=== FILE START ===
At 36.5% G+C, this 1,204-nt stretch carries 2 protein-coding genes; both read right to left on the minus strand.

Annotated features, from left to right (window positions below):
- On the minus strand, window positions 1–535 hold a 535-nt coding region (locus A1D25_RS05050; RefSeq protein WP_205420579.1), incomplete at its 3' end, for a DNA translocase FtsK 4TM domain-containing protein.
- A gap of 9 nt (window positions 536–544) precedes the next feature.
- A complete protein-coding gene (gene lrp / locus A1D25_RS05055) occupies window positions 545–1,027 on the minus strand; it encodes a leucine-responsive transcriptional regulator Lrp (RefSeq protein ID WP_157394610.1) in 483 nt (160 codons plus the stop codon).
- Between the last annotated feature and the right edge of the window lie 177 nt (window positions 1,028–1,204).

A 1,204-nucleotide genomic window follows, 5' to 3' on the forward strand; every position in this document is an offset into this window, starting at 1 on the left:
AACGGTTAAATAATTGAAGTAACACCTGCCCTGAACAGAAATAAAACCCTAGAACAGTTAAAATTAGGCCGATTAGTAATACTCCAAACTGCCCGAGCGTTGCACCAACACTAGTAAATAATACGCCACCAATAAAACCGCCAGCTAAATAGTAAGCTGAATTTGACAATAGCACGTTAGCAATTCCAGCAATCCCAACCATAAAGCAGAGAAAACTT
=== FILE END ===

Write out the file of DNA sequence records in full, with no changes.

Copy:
At 36.5% G+C, this 1,204-nt stretch carries 2 protein-coding genes; both read right to left on the minus strand.

Annotated features, from left to right (window positions below):
- On the minus strand, window positions 1–535 hold a 535-nt coding region (locus A1D25_RS05050; RefSeq protein WP_205420579.1), incomplete at its 3' end, for a DNA translocase FtsK 4TM domain-containing protein.
- A gap of 9 nt (window positions 536–544) precedes the next feature.
- A complete protein-coding gene (gene lrp / locus A1D25_RS05055) occupies window positions 545–1,027 on the minus strand; it encodes a leucine-responsive transcriptional regulator Lrp (RefSeq protein ID WP_157394610.1) in 483 nt (160 codons plus the stop codon).
- Between the last annotated feature and the right edge of the window lie 177 nt (window positions 1,028–1,204).

A 1,204-nucleotide genomic window follows, 5' to 3' on the forward strand; every position in this document is an offset into this window, starting at 1 on the left:
AACGGTTAAATAATTGAAGTAACACCTGCCCTGAACAGAAATAAAACCCTAGAACAGTTAAAATTAGGCCGATTAGTAATACTCCAAACTGCCCGAGCGTTGCACCAACACTAGTAAATAATACGCCACCAATAAAACCGCCAGCTAAATAGTAAGCTGAATTTGACAATAGCACGTTAGCAATTCCAGCAATCCCAACCATAAAGCAGAGAAAACTT